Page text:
I wasn’t crushed that she was married, but I couldn’t stop myself from trying to talk to her. Eliza was friendly, only betraying uneasiness when Johannes was around. I chatted away with him too, although usually he managed most of the talking. The three of us even got around to meeting some Saturdays just to walk about in the Stadtzentrum and enjoy afternoon coffee. She didn’t have much to say in the beginning, but she was always polite. Sometimes I’d let Johannes hog the conversations so that I could just look at Eliza, pretend to take in every word of his waffling.

At the time, our little excursions worked well for me. Friends I had had in common with Petra, my ex-girlfriend, were just not that available anymore. A blessing, perhaps. Six years of sharing a space with someone meant there was so much forgetting to do. Together, Johannes and Eliza filled a hole I was not always keen to acknowledge. And how do you forget when old friends tend to remind you of an old life?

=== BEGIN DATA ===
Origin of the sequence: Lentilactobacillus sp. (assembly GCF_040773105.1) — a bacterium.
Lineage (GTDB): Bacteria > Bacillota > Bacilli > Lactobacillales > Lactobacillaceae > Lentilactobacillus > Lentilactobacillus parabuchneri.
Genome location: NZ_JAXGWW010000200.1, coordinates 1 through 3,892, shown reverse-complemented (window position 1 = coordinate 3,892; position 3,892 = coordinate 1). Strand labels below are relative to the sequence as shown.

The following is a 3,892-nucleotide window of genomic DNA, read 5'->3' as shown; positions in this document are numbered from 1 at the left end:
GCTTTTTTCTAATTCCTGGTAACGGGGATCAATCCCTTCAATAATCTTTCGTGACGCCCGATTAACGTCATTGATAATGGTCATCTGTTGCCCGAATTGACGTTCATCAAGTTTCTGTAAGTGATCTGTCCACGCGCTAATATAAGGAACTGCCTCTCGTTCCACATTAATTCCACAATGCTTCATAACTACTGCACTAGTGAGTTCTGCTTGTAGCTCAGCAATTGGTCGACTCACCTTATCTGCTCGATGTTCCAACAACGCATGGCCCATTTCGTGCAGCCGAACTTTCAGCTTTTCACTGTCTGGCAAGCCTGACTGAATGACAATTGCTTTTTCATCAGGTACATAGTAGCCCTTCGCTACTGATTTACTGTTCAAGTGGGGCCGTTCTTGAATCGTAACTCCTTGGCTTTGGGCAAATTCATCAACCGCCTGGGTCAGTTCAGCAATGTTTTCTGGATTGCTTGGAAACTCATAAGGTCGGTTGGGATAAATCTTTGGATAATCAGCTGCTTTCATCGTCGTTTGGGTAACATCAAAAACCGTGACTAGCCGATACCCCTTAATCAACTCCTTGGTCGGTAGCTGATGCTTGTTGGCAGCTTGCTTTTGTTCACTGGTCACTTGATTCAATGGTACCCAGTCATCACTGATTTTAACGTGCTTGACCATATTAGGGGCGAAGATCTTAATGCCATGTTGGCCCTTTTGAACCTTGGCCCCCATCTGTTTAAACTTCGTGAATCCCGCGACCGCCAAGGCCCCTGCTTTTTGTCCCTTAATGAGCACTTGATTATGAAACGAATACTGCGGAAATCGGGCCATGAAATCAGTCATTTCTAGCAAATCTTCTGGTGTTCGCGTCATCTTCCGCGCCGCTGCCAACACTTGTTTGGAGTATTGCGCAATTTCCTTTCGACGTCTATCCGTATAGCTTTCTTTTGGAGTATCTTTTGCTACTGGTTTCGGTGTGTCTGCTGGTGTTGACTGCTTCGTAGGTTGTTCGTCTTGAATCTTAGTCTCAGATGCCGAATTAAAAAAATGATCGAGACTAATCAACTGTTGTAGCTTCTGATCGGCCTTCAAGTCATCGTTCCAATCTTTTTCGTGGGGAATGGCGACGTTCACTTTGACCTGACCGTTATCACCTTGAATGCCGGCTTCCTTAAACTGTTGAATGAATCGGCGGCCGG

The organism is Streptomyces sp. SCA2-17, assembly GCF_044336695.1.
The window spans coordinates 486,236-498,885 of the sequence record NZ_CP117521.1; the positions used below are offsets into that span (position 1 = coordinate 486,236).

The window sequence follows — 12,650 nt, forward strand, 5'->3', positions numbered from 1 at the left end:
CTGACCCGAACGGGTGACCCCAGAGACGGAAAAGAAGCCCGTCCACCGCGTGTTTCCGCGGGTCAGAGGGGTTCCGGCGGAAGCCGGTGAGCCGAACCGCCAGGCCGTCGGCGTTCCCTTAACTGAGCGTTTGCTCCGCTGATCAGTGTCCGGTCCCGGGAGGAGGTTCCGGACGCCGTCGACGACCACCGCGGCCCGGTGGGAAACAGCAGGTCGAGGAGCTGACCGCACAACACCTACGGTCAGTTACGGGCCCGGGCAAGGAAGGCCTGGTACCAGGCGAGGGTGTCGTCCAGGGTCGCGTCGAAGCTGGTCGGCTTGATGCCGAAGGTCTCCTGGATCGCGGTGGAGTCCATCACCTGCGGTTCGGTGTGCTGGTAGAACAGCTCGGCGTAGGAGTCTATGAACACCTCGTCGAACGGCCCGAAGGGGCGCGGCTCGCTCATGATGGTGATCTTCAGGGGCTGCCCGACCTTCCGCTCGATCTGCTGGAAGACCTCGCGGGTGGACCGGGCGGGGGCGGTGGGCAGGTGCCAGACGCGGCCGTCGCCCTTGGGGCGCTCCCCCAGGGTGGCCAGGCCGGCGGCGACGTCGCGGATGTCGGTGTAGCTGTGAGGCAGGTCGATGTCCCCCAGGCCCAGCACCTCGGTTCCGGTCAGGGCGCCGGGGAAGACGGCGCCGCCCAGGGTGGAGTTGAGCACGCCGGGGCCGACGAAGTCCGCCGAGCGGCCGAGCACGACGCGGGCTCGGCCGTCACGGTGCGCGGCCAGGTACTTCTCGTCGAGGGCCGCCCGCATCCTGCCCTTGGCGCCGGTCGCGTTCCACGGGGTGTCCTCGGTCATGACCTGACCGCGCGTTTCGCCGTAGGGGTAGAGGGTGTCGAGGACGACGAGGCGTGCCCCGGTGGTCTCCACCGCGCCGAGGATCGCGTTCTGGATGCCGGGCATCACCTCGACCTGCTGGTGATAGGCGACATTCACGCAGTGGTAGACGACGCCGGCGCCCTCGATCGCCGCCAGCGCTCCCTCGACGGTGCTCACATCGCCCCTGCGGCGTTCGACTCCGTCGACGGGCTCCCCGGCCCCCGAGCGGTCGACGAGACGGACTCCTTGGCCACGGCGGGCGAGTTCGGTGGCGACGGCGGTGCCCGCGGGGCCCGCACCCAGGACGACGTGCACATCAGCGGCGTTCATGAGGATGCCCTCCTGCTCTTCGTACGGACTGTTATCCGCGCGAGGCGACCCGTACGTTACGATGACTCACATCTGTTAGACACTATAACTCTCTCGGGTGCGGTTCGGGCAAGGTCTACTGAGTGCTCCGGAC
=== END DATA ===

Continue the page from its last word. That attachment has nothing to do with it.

New to the single life all over again, my work at Berenberg Bank was soothingly busy that quarter. But coming back to the apartment wasn’t as comforting. I didn’t let myself go on cleaning the house or washing but I ate junk a lot of the time, the pantry well-stocked with Lays and Lindt and sweet, dense Zitronenkuchen from the neighbourhood bakery just a block away. About three months into hanging out with each other often enough, Eliza would sometimes bring me home-cooked food, as if she sensed I needed some nurturing. Then with Johannes travelling on weekends, she and I kept up the Saturday afternoon coffee tradition. I began to enjoy it when I had her all to myself, and soon, the odd times he was there began to feel awkward.

At Mary and Joe’s, Eliza’s already seated in her favourite corner of the café. She has a white dress on, I rehearse lines as I walk up to her. She sees me, flashes her smile, and says, “Hello, darling, are those for me?”

Mary comes up to us right then and gushes over the flowers. She says her Joe used to buy her roses every week. I hand Eliza the bouquet, land a peck on her cheek, ruing a lost moment.